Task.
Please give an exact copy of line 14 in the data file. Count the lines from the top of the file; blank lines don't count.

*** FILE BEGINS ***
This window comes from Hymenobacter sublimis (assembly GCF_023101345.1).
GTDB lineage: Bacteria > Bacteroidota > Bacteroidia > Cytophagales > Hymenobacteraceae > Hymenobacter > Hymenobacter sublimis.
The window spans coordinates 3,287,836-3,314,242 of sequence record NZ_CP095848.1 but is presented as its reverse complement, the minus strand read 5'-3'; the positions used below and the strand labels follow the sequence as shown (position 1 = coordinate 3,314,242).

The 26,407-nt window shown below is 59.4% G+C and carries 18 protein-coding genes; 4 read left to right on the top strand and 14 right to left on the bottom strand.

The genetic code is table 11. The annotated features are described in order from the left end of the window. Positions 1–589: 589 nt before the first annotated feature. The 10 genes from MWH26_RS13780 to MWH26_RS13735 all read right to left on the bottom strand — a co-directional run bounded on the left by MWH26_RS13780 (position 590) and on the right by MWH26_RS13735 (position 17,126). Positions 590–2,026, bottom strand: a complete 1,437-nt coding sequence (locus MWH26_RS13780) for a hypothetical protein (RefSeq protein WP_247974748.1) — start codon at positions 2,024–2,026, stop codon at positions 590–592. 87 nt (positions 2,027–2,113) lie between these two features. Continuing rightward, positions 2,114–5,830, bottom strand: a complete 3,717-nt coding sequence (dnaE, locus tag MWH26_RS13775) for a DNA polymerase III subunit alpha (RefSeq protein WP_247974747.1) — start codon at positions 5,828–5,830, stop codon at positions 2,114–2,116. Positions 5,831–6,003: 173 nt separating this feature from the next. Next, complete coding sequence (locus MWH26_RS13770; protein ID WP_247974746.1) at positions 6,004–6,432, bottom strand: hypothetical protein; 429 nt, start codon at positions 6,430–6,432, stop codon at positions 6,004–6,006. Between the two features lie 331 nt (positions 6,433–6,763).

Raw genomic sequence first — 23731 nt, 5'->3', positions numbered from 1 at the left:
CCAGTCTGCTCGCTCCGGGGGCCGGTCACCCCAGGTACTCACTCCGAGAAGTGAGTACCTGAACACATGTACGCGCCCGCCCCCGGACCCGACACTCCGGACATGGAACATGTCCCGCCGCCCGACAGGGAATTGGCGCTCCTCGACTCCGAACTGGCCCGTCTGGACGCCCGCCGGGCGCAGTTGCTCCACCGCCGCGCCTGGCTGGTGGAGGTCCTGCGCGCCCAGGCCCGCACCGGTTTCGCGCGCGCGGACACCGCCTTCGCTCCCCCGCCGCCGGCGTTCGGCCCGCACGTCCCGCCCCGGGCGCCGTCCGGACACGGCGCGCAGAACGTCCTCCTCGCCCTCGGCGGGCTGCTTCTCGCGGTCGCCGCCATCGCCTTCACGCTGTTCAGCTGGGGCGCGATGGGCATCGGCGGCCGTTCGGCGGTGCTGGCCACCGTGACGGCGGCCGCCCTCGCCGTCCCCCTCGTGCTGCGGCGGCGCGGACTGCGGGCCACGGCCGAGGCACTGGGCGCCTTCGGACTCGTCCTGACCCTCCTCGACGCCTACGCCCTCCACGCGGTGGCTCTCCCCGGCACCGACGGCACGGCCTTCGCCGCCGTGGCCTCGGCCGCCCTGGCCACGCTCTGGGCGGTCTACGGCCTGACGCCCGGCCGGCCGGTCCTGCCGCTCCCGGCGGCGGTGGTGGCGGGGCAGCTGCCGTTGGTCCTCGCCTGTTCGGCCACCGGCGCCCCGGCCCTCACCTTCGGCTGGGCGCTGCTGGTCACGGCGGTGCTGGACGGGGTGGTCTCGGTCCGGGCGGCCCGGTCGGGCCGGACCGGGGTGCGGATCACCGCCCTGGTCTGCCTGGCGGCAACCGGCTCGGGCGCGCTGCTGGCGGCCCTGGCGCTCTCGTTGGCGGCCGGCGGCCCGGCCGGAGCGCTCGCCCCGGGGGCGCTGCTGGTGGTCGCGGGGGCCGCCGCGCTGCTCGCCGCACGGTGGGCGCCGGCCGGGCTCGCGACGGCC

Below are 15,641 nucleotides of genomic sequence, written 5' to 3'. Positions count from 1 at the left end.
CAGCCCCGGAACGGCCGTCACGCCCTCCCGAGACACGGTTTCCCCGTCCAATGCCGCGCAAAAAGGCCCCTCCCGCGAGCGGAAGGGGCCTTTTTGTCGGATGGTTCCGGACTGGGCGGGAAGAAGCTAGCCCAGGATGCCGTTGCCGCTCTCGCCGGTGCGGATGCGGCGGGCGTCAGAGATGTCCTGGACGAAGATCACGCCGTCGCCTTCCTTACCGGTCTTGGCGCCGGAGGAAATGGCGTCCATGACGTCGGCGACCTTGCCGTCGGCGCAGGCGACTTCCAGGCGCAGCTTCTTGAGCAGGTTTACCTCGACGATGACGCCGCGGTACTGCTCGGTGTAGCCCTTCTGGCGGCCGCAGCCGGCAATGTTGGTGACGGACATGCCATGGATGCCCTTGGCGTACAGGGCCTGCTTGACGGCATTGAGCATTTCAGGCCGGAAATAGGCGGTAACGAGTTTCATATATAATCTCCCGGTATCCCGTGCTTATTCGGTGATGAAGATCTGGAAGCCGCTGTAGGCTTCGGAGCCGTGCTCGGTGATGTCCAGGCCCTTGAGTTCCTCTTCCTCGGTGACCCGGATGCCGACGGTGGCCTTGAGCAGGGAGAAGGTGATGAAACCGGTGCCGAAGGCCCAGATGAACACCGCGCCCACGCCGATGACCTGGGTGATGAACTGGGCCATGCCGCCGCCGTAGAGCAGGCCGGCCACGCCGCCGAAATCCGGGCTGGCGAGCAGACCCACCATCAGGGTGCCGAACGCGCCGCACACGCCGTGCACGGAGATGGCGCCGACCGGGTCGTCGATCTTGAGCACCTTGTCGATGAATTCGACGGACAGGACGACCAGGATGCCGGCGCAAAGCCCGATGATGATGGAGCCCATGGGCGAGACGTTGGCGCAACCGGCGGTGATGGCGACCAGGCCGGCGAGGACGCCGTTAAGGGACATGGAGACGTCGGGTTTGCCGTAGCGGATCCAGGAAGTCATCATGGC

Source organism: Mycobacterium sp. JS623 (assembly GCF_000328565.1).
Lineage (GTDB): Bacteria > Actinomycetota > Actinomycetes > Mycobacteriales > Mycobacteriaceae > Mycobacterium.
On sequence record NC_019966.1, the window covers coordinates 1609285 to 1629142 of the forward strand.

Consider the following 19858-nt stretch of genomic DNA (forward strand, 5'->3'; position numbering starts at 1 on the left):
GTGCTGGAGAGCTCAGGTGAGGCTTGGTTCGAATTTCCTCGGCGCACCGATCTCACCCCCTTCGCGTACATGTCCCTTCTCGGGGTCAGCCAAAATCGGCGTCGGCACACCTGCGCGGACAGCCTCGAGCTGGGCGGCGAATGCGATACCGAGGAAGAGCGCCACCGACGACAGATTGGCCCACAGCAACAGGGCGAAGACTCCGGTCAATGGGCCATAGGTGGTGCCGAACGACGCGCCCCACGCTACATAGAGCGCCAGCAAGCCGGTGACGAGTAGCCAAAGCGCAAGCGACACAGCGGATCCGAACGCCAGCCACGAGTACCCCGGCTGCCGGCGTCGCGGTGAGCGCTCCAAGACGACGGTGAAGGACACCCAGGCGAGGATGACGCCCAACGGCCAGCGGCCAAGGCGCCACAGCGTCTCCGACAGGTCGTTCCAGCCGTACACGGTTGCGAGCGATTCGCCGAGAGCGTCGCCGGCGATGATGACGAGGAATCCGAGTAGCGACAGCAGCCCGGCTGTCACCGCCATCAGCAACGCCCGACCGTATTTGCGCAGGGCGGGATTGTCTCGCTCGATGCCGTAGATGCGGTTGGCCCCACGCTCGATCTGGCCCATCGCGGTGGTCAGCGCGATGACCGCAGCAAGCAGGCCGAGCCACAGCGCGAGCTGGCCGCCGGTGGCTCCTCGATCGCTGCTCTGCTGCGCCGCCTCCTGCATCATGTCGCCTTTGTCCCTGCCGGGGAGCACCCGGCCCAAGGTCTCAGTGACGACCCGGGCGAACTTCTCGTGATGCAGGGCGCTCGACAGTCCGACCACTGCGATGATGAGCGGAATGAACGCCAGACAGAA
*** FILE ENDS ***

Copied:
GTGCTGGAGAGCTCAGGTGAGGCTTGGTTCGAATTTCCTCGGCGCACCGATCTCACCCCCTTCGCGTACATGTCCCTTCTCGGGGTCAGCCAAAATCGGCGTCGGCACACCTGCGCGGACAGCCTCGAGCTGGGCGGCGAATGCGATACCGAGGAAGAGCGCCACCGACGACAGATTGGCCCACAGCAACAGGGCGAAGACTCCGGTCAATGGGCCATAGGTGGTGCCGAACGACGCGCCCCACGCTACATAGAGCGCCAGCAAGCCGGTGACGAGTAGCCAAAGCGCAAGCGACACAGCGGATCCGAACGCCAGCCACGAGTACCCCGGCTGCCGGCGTCGCGGTGAGCGCTCCAAGACGACGGTGAAGGACACCCAGGCGAGGATGACGCCCAACGGCCAGCGGCCAAGGCGCCACAGCGTCTCCGACAGGTCGTTCCAGCCGTACACGGTTGCGAGCGATTCGCCGAGAGCGTCGCCGGCGATGATGACGAGGAATCCGAGTAGCGACAGCAGCCCGGCTGTCACCGCCATCAGCAACGCCCGACCGTATTTGCGCAGGGCGGGATTGTCTCGCTCGATGCCGTAGATGCGGTTGGCCCCACGCTCGATCTGGCCCATCGCGGTGGTCAGCGCGATGACCGCAGCAAGCAGGCCGAGCCACAGCGCGAGCTGGCCGCCGGTGGCTCCTCGATCGCTGCTCTGCTGCGCCGCCTCCTGCATCATGTCGCCTTTGTCCCTGCCGGGGAGCACCCGGCCCAAGGTCTCAGTGACGACCCGGGCGAACTTCTCGTGATGCAGGGCGCTCGACAGTCCGACCACTGCGATGATGAGCGGAATGAACGCCAGACAGAA